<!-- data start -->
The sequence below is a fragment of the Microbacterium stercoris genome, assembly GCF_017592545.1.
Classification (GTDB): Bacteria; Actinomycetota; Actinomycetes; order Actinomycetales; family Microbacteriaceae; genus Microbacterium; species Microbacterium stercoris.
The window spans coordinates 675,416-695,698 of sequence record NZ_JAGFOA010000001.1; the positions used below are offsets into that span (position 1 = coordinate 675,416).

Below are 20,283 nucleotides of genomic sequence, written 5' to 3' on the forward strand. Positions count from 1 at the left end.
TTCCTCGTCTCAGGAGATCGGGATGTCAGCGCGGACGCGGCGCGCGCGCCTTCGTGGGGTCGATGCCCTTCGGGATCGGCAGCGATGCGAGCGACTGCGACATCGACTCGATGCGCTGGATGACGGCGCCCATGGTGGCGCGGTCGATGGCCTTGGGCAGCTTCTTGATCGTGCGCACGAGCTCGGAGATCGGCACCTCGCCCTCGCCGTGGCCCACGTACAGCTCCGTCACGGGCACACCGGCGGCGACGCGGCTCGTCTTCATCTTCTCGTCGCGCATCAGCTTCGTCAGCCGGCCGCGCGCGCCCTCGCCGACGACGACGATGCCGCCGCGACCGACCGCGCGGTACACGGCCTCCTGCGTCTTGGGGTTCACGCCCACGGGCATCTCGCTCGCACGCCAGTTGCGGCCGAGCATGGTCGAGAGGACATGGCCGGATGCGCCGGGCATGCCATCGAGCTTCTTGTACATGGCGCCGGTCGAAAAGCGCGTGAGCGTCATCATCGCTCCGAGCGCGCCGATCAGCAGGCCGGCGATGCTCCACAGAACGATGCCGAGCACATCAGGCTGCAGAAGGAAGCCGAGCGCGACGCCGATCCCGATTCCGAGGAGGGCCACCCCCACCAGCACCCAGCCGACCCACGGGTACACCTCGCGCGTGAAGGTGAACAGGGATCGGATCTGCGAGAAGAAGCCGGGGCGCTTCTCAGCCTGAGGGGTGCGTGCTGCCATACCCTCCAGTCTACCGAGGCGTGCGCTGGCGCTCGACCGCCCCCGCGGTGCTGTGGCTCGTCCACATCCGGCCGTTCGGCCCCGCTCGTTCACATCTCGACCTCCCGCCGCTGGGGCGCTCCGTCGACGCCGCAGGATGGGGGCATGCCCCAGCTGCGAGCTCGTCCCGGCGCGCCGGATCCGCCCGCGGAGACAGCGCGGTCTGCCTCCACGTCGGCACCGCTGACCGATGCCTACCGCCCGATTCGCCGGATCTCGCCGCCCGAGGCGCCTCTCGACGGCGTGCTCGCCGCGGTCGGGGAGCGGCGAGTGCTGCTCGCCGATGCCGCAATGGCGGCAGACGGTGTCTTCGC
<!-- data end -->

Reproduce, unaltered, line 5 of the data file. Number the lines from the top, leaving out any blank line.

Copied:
TTCCTCGTCTCAGGAGATCGGGATGTCAGCGCGGACGCGGCGCGCGCGCCTTCGTGGGGTCGATGCCCTTCGGGATCGGCAGCGATGCGAGCGACTGCGACATCGACTCGATGCGCTGGATGACGGCGCCCATGGTGGCGCGGTCGATGGCCTTGGGCAGCTTCTTGATCGTGCGCACGAGCTCGGAGATCGGCACCTCGCCCTCGCCGTGGCCCACGTACAGCTCCGTCACGGGCACACCGGCGGCGACGCGGCTCGTCTTCATCTTCTCGTCGCGCATCAGCTTCGTCAGCCGGCCGCGCGCGCCCTCGCCGACGACGACGATGCCGCCGCGACCGACCGCGCGGTACACGGCCTCCTGCGTCTTGGGGTTCACGCCCACGGGCATCTCGCTCGCACGCCAGTTGCGGCCGAGCATGGTCGAGAGGACATGGCCGGATGCGCCGGGCATGCCATCGAGCTTCTTGTACATGGCGCCGGTCGAAAAGCGCGTGAGCGTCATCATCGCTCCGAGCGCGCCGATCAGCAGGCCGGCGATGCTCCACAGAACGATGCCGAGCACATCAGGCTGCAGAAGGAAGCCGAGCGCGACGCCGATCCCGATTCCGAGGAGGGCCACCCCCACCAGCACCCAGCCGACCCACGGGTACACCTCGCGCGTGAAGGTGAACAGGGATCGGATCTGCGAGAAGAAGCCGGGGCGCTTCTCAGCCTGAGGGGTGCGTGCTGCCATACCCTCCAGTCTACCGAGGCGTGCGCTGGCGCTCGACCGCCCCCGCGGTGCTGTGGCTCGTCCACATCCGGCCGTTCGGCCCCGCTCGTTCACATCTCGACCTCCCGCCGCTGGGGCGCTCCGTCGACGCCGCAGGATGGGGGCATGCCCCAGCTGCGAGCTCGTCCCGGCGCGCCGGATCCGCCCGCGGAGACAGCGCGGTCTGCCTCCACGTCGGCACCGCTGACCGATGCCTACCGCCCGATTCGCCGGATCTCGCCGCCCGAGGCGCCTCTCGACGGCGTGCTCGCCGCGGTCGGGGAGCGGCGAGTGCTGCTCGCCGATGCCGCAATGGCGGCAGACGGTGTCTTCGC